Hydraulic cylinders power machinery to tunnel through the earth and move heavy loads. The mechanism for powering these heavy-duty machines are simple in their basic design. Beyond the basics, there are a variety of sizes, power, and design features that make them versatile in their applications.
The Idea is Quite Simple
The cylinder itself has a few main parts that create a linear motion. There is the barrel, piston, rod, gland, and butt. The barrel is a metal casing that is able to withstand pressure. The body of the casing is cylindrical with varying length, and usually made of steel, aluminum, cast iron, or bronze. Other materials may be used as well. The rod is strong and often made of steel. It’s affixed to the piston, which together move up and down along what’s called the fluid path. This is important as the rod must also be stable in the presence of the fluid long term. For example corrosion from the fluid would compromise the life and effectiveness of the hydraulic cylinder. The gland is the front part of the cylinder and the butt is the base.
The Liquid is a Key Component
Pressurized liquid is responsible for the motion of the piston and rod. The liquid often uses mineral oil or water based. Different hydraulic fluids will exhibit different properties, and one such property is being non-compressible. Despite not compressing under force, the hydraulic liquid can exert immense pressure. Other properties include:
The crucial part of the the design is how area and pressure work. One pound of pressure on a surface area of one inch squared will yield a force of one pound. Double the area, and the force also doubles. Force responds to area quickly, which makes the hydraulic cylinder incredibly powerful for multiplying pressure.
Because the cylinder is composed of different parts and works under immense pressure, it’s important for the different pieces to form perfectly. The seals around the rod and piston are crucial for containing the pressure. The better the seal, the more effective the cylinder.
The rod will travel great distances over the life of the hydraulic cylinder. The stroke is defined as the length between the piston when fully extended and fully retracted. As the piston goes up and down, it will travel twice the distance of the stroke. The larger the area of the piston, the greater multiplying force. Technically, the inside of the diameter of the tubing is called the bore, which is a good, rough estimate of the piston.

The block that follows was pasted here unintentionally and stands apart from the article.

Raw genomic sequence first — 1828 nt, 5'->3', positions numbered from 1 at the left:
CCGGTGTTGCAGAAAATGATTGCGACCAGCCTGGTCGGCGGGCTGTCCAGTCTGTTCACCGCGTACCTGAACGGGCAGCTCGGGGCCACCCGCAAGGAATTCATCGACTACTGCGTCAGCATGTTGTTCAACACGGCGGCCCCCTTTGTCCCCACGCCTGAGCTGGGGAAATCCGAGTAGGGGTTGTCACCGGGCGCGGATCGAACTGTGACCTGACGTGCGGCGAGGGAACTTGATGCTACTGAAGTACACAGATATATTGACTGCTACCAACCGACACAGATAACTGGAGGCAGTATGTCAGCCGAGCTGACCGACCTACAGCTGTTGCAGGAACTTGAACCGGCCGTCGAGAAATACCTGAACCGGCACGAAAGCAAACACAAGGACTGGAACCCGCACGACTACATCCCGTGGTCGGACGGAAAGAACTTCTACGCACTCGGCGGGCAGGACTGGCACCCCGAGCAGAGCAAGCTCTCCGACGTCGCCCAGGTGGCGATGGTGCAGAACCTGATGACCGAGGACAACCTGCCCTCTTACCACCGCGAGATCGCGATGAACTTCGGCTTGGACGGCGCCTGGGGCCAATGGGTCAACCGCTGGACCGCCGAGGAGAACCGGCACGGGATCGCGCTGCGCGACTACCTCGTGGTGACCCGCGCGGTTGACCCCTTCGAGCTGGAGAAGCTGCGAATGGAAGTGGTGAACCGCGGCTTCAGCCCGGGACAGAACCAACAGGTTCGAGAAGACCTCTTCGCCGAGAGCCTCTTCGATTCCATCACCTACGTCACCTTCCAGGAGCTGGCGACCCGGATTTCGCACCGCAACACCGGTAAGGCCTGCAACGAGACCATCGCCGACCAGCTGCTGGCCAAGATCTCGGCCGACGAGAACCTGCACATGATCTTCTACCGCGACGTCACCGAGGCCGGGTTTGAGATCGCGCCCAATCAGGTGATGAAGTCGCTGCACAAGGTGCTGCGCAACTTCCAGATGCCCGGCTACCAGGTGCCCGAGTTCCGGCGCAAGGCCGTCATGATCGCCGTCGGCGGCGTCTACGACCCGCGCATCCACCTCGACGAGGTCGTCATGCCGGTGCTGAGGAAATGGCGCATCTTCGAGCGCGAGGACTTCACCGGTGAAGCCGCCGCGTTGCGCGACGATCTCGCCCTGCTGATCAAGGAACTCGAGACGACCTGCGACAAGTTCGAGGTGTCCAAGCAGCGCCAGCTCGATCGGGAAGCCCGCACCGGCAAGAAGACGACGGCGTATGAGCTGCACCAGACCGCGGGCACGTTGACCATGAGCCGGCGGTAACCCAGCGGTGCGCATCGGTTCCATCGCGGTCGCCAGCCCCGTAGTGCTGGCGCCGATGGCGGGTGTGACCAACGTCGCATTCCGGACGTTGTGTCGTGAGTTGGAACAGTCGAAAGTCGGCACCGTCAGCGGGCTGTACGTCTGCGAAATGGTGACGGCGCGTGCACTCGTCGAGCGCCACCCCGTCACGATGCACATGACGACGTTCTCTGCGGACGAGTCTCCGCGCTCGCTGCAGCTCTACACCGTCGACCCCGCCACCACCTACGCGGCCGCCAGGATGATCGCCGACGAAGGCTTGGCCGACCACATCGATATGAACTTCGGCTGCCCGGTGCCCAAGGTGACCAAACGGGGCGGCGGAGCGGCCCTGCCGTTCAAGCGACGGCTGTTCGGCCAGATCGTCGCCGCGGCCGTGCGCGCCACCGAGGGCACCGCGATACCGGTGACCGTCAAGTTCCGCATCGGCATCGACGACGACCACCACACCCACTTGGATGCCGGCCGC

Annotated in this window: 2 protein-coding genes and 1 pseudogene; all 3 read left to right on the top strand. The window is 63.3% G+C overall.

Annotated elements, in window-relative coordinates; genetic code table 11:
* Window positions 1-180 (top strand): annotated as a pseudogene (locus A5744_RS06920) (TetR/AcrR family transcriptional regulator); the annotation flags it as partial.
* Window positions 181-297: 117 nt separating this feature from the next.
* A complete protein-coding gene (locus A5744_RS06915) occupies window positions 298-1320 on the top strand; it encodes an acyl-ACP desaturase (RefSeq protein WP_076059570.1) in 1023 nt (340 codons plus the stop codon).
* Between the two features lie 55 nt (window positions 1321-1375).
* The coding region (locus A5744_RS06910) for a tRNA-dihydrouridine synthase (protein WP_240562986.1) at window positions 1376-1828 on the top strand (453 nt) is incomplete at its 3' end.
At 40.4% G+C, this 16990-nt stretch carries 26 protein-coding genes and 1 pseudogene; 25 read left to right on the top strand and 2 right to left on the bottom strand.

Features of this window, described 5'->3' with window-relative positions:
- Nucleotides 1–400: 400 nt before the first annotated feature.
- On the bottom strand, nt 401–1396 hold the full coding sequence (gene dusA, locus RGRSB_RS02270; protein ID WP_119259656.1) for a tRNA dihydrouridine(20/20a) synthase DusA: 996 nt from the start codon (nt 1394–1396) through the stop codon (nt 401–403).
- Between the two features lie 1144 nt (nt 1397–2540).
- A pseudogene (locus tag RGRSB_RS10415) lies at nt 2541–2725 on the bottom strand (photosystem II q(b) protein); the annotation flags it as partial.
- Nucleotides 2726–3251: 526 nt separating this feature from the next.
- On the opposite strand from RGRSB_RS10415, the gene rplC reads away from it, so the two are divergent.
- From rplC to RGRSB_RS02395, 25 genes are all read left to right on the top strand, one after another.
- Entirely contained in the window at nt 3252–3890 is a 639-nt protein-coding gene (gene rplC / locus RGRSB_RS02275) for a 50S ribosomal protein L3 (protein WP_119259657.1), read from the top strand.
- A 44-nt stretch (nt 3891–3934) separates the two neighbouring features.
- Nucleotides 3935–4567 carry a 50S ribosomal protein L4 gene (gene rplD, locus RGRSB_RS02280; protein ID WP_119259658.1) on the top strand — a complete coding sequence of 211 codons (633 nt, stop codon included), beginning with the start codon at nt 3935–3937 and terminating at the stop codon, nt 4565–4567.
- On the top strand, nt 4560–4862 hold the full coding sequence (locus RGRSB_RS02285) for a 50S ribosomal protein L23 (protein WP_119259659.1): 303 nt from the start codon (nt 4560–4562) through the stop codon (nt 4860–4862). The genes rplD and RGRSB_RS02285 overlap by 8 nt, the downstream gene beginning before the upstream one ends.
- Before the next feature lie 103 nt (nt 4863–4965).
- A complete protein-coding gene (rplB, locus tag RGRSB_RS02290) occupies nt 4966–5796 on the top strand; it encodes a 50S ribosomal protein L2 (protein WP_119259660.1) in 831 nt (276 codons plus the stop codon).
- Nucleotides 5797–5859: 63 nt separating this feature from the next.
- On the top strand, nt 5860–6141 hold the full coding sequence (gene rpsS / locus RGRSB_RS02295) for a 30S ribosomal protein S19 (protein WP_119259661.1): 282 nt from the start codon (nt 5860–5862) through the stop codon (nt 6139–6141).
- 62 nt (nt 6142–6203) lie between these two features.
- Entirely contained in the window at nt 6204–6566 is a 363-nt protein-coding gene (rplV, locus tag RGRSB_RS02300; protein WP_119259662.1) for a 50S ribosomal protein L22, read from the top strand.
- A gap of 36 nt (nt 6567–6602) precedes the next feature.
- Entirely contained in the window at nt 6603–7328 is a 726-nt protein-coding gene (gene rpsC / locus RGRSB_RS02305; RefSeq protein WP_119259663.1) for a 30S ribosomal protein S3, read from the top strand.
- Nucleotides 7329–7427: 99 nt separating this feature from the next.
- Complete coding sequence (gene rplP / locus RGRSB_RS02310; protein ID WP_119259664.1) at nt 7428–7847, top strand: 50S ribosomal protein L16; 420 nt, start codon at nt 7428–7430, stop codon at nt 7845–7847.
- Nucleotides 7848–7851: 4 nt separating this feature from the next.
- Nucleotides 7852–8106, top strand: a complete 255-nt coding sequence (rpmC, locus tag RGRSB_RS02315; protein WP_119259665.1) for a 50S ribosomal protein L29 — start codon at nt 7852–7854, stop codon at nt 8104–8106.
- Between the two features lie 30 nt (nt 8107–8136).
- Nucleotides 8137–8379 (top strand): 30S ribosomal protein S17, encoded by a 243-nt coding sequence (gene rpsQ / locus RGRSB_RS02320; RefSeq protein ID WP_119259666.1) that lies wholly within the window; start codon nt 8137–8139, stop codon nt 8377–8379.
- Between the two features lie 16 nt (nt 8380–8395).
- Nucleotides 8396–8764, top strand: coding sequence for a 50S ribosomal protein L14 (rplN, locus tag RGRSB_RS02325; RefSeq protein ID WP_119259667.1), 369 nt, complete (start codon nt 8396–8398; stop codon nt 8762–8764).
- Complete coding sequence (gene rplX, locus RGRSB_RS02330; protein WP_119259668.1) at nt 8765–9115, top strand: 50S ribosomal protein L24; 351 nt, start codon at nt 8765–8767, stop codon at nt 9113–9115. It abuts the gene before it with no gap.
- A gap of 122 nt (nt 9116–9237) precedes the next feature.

Compared to the volume of a similarly sized electric motor, the hydraulic cylinder can have several times the power. Typically, there are other constraints that limit the choices for choice in cylinder. Stroke length can be as small as an inch to several feet. Bore diameter usually only extends to 24 inches.
Configuration and Mounts
There are three main designs: tie-rod, welded, and ram-style. Tie-rods uses threaded rods while welded cylinders with the barrel welded to the end caps. Ram cylinders don’t operate in the usual push-pull. Instead, only the push motion is powered. Single-acting pistons return to the starting position through gravity working on the weight of the rod, piston, and fluid, whereas double-acting relies on the expansion of the fluid.
There are four popular mounting methods: flange, side-mounted, centerline, and pivot. Mounts are used to support loads, making the setup more stable and durable. The most popular choice is the flange mount, which is very strong but must operate under very strict conditions. Misalignment must fall within narrow tolerances. Likewise, side-mounted cylinders also need alignment, although not necessarily to the same degree. This type of cylinder usually rotates, which introduces wear into the system.
Centerline lug mounts don’t require such precision. A useful feature is its ability to absorb forces. The force is distributed along dowel pins under high pressure or shocks. A pivot mount equipped with a clevis, trunnion, or ball bearings allow rotation to occur. Attachments should also permit pivoting for spinning to work.
With a well designed system, hydraulic systems are relatively simple and therefore less prone to complications. Regular maintenance include filtering or changing the hydraulic fluid when it’s no longer functioning well enough. Replacement of seals is also important as over time, wear-and-tear will gradually degrade the quality of the seal. Once compromised, leaking may occur, corrosion may speed up, or contaminants can spread to the hydraulic liquid.
Michael C Nelson is a small engine mechanic who loves exploring all aspects of technology. He love to share his knowledge with others. He is a major gadget nerd an d is a sucker for whatever’s the latest and greatest. Contact him at Twitter